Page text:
Opinion & Advice Quotations


Stuff a cold and starve a cold are but two ways. They are the two practices both always in full blast. Yet you must take advice of the one school as if there was no other.—A Week on the Concord and Merrimack Rivers 
The mass of men lead lives of quiet desperation. What is called resignation is confirmed desperation.—Walden
The true student will cleave ever to the good, recognizing no Past, no Present; but wherever he emerges from the bosom of time, his course is not with the sun,—eastward or westward,—but ever towards the seashore.—Journal, 15 February 1838
There are few men who do not love better to give advise than to give assistance.—Journal, 4 June 1850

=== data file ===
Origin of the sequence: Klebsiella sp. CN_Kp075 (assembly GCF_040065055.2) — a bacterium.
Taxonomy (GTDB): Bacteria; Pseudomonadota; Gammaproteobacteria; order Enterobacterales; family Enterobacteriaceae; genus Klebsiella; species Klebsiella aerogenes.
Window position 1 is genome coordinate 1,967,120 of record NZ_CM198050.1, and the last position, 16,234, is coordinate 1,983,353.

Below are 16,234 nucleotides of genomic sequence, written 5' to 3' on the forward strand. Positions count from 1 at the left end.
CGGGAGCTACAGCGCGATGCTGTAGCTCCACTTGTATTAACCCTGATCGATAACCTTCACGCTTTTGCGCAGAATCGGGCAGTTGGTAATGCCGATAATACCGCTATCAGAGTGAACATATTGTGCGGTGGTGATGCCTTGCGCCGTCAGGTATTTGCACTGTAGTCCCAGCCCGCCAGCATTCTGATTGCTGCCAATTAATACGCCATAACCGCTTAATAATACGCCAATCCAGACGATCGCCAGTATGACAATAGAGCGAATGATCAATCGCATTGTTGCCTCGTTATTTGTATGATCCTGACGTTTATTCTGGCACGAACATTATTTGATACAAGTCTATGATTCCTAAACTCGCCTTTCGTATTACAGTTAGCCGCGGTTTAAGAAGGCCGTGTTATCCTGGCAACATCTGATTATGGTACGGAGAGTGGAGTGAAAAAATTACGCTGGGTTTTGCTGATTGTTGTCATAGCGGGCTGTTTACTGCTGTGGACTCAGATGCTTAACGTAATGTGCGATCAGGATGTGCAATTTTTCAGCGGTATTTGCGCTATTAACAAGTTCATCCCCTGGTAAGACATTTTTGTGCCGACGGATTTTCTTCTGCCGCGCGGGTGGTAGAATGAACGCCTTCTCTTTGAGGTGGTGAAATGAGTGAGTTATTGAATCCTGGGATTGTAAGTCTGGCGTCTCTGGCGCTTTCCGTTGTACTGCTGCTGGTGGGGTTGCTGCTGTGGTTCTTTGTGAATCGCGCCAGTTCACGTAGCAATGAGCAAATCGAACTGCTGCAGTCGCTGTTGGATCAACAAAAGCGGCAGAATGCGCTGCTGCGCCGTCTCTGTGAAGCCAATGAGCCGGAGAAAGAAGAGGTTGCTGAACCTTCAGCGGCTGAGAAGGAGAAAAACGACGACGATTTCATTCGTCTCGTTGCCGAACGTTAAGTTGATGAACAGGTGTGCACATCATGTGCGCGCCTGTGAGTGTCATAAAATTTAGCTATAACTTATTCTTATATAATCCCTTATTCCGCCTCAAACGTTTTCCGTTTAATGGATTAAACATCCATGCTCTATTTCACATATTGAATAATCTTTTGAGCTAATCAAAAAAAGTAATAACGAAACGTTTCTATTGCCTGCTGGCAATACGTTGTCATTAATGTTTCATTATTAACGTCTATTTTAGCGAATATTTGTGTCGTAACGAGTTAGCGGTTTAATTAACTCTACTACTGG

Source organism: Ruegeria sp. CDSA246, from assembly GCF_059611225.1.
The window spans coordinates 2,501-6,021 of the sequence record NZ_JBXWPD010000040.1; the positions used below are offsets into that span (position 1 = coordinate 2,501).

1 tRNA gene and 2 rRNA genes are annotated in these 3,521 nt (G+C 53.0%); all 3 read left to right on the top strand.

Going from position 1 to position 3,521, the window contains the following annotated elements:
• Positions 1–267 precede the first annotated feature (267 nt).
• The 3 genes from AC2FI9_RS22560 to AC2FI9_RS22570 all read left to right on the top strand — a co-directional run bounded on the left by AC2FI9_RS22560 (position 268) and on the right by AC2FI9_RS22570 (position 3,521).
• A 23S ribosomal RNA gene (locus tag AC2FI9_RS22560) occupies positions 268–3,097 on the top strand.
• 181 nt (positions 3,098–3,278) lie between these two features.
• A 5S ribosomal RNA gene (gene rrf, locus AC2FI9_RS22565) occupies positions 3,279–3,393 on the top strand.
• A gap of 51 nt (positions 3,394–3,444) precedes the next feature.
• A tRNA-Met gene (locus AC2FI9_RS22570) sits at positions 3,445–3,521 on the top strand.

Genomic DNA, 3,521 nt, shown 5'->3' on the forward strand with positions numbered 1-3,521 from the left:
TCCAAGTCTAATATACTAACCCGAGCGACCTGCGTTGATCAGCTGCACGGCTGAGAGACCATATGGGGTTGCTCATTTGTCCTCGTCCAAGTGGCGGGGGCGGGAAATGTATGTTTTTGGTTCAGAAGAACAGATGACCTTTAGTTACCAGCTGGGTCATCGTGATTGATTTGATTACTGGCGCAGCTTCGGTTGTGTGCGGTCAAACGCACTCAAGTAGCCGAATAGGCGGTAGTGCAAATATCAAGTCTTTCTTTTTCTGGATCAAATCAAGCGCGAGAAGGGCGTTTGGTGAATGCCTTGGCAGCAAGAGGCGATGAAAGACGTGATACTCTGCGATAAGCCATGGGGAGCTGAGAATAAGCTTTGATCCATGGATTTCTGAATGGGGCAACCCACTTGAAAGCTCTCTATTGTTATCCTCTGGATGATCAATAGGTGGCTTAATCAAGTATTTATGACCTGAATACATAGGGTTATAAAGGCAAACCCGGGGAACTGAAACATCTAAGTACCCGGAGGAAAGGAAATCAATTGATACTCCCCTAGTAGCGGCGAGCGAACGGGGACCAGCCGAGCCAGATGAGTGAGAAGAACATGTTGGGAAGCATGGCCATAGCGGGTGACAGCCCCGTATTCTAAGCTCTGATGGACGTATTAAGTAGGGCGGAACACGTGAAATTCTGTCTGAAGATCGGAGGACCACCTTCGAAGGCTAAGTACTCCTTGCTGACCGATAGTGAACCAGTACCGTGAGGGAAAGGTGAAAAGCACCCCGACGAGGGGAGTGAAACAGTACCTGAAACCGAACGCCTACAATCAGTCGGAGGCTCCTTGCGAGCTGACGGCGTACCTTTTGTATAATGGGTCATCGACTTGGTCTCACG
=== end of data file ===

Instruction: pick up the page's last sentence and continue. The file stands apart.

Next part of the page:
There are very few whose opinion I value.—Thoreau to George Augustus Thatcher, 26 December 1848
There is a stronger desire to be respectable to one's neighbors than to one's self.—Journal, 1845-1846
They, methinks, are poor stuff and creatures of a miserable fate who can be advised and persuaded in very important steps.—Journal, 27 December 1858
What is the value of his esteem who does not justly esteem another?—Journal, 15 February 1851
You may think this harsh advise, but, believe me, it is sincere.—Thoreau to Samuel Ripley Bartlett, 19 January 1860
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